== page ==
Foraging,  Herbalism,  Nourish,  Uncategorized

Nettle & Potato Soup

Nourishment for the soul.

Ahhhh! It is finally cool outside. Cool enough to pop the furnace on for a few minutes in the morning. Cool enough to welcome my children into my bed so I can siphon off some of their body heat. Cool enough that I get to wear cardigans and boots! Cool enough that a small flush of young stinging nettles emerges in my garden. Cool enough for soup.

All of my favorite foods are winter foods. Rich stews, steamy soups. Savory pies and casseroles. I decided to make a pot of steamy nettle & potato soup. Most recipes call to blend it all up, but I just cannot handle the texture of blended soups. I’d rather them remain chunky and biteable.

Stinging Nettles {Urtica dioica}

  • Nutritive powerhouse. Notably
  • magnesium, B complex, calcium
  • Blood Builder-more iron than
  • spinach!
  • Diuretic
  • Anti-histamine
  • Anti-inflammatory
  • Tonic
  • Vulnerary (tissue repair)
  • Cooling & Dring energetics
  • You can make tinctures and use in
  • medicinal tea blends as well as the
  • cornerstone-nourishing herbal
  • infusion.
  • Saute fresh nettles instead of
  • spinach
  • Add to spreadable cheeses (chevre)
  • Add to soups-or make a nettle
  • soup
  • Pesto
  • Broth
  • Add to baked goods

Gather your ingredients. When harvesting nettles, choose young plants and just snip off the first or second set of leaves (if you aren’t versed in handling them, wear gloves).

Now, I am not one to be precise with ingredients-especially in soup making, but in general here is what I had:

  • 1/2 gallon broth (I used chicken broth. You can get the recipe here)
  • 1/2 yellow onion diced
  • 6ish cloves of garlic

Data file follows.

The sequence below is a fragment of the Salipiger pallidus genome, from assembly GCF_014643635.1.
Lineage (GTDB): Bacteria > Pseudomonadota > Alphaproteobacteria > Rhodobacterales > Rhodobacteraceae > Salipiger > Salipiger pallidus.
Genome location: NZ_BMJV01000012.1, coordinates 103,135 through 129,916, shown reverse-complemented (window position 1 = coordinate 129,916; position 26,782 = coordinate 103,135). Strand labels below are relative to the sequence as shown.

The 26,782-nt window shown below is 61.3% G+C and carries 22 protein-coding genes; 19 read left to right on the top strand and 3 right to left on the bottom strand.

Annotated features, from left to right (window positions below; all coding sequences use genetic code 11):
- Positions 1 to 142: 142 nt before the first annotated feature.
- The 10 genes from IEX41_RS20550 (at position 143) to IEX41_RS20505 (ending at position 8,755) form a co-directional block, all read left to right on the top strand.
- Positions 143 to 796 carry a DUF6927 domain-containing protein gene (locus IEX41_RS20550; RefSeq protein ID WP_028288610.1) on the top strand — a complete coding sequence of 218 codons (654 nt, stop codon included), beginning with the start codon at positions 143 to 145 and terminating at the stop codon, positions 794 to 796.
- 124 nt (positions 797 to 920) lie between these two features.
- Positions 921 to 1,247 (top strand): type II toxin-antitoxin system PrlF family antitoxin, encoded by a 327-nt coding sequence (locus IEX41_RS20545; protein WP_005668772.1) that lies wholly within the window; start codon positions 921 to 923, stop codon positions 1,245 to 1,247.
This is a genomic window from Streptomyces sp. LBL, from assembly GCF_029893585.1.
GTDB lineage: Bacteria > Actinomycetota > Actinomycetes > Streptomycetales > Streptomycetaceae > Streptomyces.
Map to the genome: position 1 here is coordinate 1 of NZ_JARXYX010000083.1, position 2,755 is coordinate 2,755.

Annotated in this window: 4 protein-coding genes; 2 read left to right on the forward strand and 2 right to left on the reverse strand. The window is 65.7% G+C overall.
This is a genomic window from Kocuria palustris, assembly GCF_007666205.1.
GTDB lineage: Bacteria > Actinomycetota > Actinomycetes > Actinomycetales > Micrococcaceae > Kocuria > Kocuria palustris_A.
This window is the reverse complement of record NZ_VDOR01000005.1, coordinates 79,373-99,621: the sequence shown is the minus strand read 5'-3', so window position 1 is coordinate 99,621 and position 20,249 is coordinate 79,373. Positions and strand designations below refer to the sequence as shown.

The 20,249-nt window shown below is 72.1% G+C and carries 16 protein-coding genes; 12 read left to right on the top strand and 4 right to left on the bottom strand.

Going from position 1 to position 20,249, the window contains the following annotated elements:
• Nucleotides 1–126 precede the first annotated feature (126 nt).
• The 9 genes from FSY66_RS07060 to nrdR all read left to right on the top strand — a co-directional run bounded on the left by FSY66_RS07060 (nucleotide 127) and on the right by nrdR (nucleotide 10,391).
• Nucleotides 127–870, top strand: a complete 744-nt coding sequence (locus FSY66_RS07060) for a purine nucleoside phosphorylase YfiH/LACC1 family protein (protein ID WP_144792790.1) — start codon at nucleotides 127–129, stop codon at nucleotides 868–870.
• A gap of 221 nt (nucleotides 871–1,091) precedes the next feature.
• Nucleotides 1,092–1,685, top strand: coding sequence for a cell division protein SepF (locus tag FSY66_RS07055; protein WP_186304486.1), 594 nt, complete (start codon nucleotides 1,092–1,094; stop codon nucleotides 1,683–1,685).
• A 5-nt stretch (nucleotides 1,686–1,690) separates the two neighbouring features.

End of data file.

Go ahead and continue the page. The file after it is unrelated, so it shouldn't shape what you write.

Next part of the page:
• 2 cups fresh young nettles roughly chopped
  • 1 bag of small yellow potatoes quartered
  • few tablespoons of olive oil
  • salt, pepper, cayenne to taste
  • I also topped off my bowl with caramelized onions that I keep in the fridge
  • optional: sour cream, bacon, shredded cheese (Gouda or Gruyere would be AMAZING)

Heat pot over medium heat. Add olive oil. Sauté onions and garlic until soft. Add broth, potatoes, nettles, and spices. Bring to a boil and reduce to simmer. Allow to simmer for 20 minutes or potatoes are soft. At this point, you are welcomed to use an immersion blender and blend it up, but I cannot stand the texture so I leave it alone. 
I top off with a spoonful of caramelized onions and eat with a nice chunk of buttery sourdough-because what is soup but an excuse to eat a ton of buttered bread?

Interested in herbalism, but aren’t exactly sure where to begin?

Have you ever looked around your yard and think “I wonder if these weeds are useful?”

This short guide is the perfect introduction to cultivating an environment of learning about the plants under your feet.

This mini-class consists of 4 lessons:

Creating a Natural Herbal Oasis

Three Common Weeds

Embracing the Changing of Seasons.


The Beginner’s Guide to Bioregional Herbalism is only $7! Click the link below to get started.


Leave a Reply

Your email address will not be published.


Your Cart